Nevertheless, a study by Paoli et al. [45] targeted elite gymnasts and implemented the KD for 1 month without altering their training routines. The results revealed a reduction in body fat and maintenance of strength. Furthermore, Kephart et al. [46] analyzed the impact of the KD over 3 months on exercise performance and body composition in CrossFit trainees. No significant differences in strength or muscle mass between the KD and control groups were observed. Similarly, Sawyer et al. [47], focused on men and women who strength-trained and investigated the effects of a 7-day short-term KD on strength and power. The findings indicated that despite reductions in body weight, both sexes sustained strength and power. This provides a rationale for the KD in the domains of strength and power.
Despite the ongoing debate surrounding the impact of the KD on exercise performance, it appears that the KD can be particularly beneficial for athletes involved in weight-category sports and those in whom aesthetic appearance plays a crucial role in their performance. The KD has the potential to preserve muscle mass regardless of the type of exercise and supports the reduction of body fat [48], making it a robust approach.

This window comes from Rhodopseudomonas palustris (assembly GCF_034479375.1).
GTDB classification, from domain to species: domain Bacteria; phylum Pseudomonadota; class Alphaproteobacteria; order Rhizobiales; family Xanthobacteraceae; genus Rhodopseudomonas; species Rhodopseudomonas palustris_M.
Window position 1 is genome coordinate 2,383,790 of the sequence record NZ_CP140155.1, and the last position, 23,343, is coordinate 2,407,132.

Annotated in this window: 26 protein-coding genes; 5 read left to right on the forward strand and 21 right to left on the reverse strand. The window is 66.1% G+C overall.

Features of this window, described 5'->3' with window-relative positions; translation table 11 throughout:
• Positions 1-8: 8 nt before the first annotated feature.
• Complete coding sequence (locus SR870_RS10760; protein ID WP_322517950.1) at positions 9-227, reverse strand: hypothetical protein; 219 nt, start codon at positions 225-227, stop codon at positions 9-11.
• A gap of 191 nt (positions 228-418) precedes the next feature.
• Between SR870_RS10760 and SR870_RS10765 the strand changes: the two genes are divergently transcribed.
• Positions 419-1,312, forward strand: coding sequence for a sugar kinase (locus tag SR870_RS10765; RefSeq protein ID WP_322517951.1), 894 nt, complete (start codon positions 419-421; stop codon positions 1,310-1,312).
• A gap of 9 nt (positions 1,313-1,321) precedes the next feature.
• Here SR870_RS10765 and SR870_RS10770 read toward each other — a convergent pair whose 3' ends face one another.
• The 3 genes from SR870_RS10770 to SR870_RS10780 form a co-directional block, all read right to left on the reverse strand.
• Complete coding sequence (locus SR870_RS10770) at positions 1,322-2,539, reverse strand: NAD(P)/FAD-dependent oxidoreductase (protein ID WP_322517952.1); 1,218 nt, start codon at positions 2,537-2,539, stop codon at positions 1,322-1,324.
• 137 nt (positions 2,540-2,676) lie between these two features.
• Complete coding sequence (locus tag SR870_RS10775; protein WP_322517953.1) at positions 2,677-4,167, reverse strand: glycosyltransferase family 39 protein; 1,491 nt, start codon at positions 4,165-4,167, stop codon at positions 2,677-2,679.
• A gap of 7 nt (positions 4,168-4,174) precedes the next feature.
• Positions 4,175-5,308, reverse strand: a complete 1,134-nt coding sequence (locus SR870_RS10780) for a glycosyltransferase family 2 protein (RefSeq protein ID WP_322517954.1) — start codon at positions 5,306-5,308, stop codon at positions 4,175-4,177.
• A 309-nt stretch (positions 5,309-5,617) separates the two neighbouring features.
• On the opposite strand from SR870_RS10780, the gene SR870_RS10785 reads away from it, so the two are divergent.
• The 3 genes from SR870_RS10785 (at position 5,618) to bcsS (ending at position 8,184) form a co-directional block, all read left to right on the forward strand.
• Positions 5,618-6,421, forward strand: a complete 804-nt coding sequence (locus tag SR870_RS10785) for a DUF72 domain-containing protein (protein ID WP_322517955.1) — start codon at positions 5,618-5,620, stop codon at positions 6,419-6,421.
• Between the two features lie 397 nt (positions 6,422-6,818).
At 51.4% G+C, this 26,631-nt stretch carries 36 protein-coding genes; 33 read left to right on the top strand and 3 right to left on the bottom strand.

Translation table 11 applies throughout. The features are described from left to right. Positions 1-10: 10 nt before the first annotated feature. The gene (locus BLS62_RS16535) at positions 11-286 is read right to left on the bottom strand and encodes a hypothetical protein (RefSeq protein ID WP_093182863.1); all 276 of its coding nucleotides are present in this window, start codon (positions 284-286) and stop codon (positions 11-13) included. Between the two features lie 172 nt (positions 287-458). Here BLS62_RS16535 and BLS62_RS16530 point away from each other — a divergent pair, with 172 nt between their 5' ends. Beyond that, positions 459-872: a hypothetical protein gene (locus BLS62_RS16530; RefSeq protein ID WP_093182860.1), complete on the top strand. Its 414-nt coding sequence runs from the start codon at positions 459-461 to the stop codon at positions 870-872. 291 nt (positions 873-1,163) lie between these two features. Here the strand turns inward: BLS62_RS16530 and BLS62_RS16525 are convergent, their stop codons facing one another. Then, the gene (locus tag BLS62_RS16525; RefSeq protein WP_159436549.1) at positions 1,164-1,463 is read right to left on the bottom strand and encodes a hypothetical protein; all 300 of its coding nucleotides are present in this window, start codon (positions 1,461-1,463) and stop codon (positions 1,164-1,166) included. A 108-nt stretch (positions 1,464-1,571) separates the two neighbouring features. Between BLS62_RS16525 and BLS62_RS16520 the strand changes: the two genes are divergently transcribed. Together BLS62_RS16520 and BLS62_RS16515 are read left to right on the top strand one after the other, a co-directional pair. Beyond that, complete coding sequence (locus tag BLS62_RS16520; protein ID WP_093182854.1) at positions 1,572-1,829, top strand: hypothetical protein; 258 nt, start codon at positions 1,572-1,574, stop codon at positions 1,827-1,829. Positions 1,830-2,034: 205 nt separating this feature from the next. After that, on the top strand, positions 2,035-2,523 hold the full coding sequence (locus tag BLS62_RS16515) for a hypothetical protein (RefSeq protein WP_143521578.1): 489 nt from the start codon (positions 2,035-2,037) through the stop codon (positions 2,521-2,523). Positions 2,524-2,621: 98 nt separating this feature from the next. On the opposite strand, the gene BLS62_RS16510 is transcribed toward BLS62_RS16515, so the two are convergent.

Paoli et al. [49] focused on natural bodybuilders over 8 weeks with equal total energy and protein intake conditions: one group followed the KD, whereas the other adhered to a conventional diet. The results indicated that the KD group significantly reduced body fat more than the conventional diet group. The conventional diet group showed a slight increase in muscle mass, whereas the KD group maintained their existing muscle mass without experiencing muscle loss. Moreover, insulin sensitivity, a critical metabolic health marker, significantly improved only in the KD group. On the other hand, inflammatory cytokines (IL-1, IL-6, TNF-a) increased in the conventional diet group but decreased in the KD group compared with baseline. Therefore, implementing the KD during a phase focused on maximizing fat reduction can serve as a strategy not only for efficient fat loss without muscle loss but also for preventing potential metabolic and immune health decline during the body fat reduction phase. For these reasons, the KD can provide advantages to athletes with weight category restrictions and individuals aiming to reduce fat while preserving muscle mass.